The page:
Comment by Pat — March 4, 2011 @ 12:40 pm

  13. albatrisoscelestrianglesesses, I believe is the term you were looking for.

    Comment by TheBishop — March 4, 2011 @ 12:41 pm

  14. albatron?

    Comment by fredsbank — March 4, 2011 @ 1:11 pm

  15. I do wonder how much PR is in play. Releasing the player is admitting defeat and if the players goes off and is marginally useful elsewhere the GM just looks like a food again. We see that all the time with late blooming prospects.

    Comment by Gricomet — March 4, 2011 @ 1:23 pm

  16. You can’t have guaranteed contracts and a hard cap. It just doesn’t work. Also, football players do get portions of their contracts guaranteed, but it is always worded as a signing bonus.

    With no cap, or a soft cap like the NBA, guaranteed contracts can work, but this is also why we keep hearing about non-guaranteed contracts (or only the first 3 years guaranteed) in the new NBA CBA, along with a hard cap.

    Comment by Mike — March 4, 2011 @ 2:25 pm

  17. This joke is an albatrocity.*

    Not really, but otherwise I couldn’t make MY terrible joke.

    Comment by Steve — March 4, 2011 @ 3:04 pm

  18. No, it’s Alakazam.

    Comment by ThundaPC — March 4, 2011 @ 3:04 pm

  19. There is nothing stopping contracts from having buyout and opt out clauses in them at any point in the contract or at multiple points. It’s all in what the market will bear and what can be negotiated before the contract is signed. If the entire value of a contract can be wiped out simply by releasing the player, then it’s pretty much of a travesty of a contract. Yes, I think football contracts are travesties.

    Comment by DrBGiantsfan — March 4, 2011 @ 3:31 pm

  20. “the Gm just looks like a food again.”

    - Maybe, but MOST of us are not cannibals or zombies.

    Comment by Look — March 4, 2011 @ 3:44 pm

  21. When GMs see a player like Pat Burrell cut and then signed by SF, where he goes on to post good offensive numbers that help the Giants get to the World Series…I’m sure it reminds the GMs to be cautious in giving up on a player with a big contract.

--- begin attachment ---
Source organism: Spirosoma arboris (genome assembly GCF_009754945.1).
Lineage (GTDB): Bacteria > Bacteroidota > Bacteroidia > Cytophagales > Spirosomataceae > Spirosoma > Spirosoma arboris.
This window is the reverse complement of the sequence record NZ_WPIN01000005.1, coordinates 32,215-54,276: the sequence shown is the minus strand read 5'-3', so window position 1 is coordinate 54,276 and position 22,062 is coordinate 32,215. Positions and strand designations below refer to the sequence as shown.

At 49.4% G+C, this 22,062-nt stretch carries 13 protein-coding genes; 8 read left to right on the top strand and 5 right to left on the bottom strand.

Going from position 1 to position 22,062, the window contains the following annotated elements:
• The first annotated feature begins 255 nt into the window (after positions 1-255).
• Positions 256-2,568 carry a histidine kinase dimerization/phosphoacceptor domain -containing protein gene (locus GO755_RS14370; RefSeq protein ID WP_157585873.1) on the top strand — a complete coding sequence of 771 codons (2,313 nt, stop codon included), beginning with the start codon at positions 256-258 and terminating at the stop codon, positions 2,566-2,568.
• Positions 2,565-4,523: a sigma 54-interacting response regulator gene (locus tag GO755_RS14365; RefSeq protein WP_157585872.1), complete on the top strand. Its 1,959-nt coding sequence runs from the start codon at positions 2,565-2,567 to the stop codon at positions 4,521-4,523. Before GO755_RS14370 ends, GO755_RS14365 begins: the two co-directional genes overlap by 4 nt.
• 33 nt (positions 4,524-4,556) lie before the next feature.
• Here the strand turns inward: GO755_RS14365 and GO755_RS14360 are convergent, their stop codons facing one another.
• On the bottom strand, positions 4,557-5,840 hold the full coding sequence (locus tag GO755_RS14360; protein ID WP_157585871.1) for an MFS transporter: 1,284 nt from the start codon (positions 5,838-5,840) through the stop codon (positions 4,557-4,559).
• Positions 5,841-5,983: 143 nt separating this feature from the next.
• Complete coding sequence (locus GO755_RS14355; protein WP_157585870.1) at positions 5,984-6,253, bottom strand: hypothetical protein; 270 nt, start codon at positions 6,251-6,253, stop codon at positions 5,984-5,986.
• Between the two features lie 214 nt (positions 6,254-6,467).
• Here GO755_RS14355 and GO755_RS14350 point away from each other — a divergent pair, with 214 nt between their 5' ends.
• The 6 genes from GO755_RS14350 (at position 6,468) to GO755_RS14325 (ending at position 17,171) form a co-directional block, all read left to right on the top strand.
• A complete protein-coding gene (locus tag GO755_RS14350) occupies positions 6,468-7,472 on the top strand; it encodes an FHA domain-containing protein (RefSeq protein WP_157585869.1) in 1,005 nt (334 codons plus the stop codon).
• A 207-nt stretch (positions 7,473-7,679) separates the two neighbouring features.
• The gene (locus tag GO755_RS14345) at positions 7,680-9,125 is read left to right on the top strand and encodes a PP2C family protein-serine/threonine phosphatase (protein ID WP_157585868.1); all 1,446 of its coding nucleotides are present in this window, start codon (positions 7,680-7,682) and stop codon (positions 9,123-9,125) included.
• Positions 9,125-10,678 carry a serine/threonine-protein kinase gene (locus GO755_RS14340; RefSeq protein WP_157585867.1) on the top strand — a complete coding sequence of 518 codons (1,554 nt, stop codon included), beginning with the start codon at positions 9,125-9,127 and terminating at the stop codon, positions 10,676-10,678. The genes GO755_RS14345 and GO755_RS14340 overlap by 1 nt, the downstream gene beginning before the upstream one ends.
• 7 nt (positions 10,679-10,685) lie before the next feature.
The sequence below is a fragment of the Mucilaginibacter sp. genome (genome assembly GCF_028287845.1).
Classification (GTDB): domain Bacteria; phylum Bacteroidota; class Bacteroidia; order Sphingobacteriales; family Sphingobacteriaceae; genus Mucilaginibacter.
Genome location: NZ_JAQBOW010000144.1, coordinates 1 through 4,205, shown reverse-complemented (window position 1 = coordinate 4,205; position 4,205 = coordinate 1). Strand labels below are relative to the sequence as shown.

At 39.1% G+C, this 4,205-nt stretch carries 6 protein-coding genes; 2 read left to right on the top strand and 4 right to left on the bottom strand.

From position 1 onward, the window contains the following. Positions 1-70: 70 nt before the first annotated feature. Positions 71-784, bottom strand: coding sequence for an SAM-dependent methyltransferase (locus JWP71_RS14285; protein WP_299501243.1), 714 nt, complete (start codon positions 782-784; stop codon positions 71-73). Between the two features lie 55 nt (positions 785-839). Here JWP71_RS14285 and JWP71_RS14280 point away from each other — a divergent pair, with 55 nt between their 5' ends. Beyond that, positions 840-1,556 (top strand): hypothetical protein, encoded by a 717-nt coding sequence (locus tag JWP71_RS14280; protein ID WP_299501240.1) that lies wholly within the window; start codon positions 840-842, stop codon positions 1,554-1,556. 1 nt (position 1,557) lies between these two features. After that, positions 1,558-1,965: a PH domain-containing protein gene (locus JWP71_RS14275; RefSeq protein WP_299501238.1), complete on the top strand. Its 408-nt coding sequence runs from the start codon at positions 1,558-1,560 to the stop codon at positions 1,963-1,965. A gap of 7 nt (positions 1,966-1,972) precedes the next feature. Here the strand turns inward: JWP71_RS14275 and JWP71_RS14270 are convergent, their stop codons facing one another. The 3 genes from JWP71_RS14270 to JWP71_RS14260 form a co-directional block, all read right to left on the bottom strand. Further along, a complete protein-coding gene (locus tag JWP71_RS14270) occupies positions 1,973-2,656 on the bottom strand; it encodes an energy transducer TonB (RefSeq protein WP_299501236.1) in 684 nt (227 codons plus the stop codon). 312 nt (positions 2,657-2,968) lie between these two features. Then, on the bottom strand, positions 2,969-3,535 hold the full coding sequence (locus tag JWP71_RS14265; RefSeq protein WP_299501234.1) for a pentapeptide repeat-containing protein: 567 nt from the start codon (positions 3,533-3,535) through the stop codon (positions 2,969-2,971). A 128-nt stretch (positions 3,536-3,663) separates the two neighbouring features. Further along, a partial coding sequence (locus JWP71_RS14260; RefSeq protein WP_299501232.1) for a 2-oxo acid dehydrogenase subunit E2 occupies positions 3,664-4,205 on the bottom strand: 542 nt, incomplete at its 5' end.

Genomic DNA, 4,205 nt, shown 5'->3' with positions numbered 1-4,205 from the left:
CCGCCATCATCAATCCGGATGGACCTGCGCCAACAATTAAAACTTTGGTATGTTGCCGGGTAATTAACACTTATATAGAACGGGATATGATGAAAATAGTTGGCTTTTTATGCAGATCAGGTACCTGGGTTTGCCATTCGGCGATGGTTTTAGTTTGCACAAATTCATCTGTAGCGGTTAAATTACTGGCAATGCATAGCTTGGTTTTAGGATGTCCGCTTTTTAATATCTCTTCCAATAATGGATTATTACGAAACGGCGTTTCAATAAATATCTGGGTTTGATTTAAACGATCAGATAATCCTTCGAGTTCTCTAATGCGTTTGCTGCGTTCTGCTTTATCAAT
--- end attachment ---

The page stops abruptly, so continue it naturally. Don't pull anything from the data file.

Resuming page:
With a guy like Carlos Lee, he posted WARs of 2.1 and 3.9 in 2009 and 2008. The Astros don’t have a lot to lose by waiting and hoping that he can produce at something close to that level in 2011. And Lee is the Astros’ only real alternative at 1st base if Brett Wallace doesn’t work out.

    Comment by CJ — March 4, 2011 @ 4:02 pm

  22. Albatrossen

    Comment by joser — March 4, 2011 @ 4:04 pm

  23. Doesn’t the NHL have guaranteed contracts and a hard cap?

    Comment by AJS — March 4, 2011 @ 4:10 pm

  24. Carlos Lee posted a career-low BABIP last year. True, he also posted a career-low LD%, although it wasn’t substantially lower than 2007, when his BABIP was 60 points higher. Yes, he’s getting older, but I think he can have a nice bounceback to being a 2 WAR player like he was in 2009. I don’t think you can do better than him that easily.

    Comment by AJS — March 4, 2011 @ 4:13 pm

  25. Good one! We Brian Regan fans are all laughing.

    Comment by Mike P — March 4, 2011 @ 6:38 pm

  26. heres what i dont with the beef with carlos lee. he can still hit, the only player on the astros that might challenge him is hunter pence, thats it. and as we saw with the mariners last year, you need to score runs to win.

    i just dont see how getting rid of the best hitter on a team that scored the 3rd fewest runs in baseball is a good idea.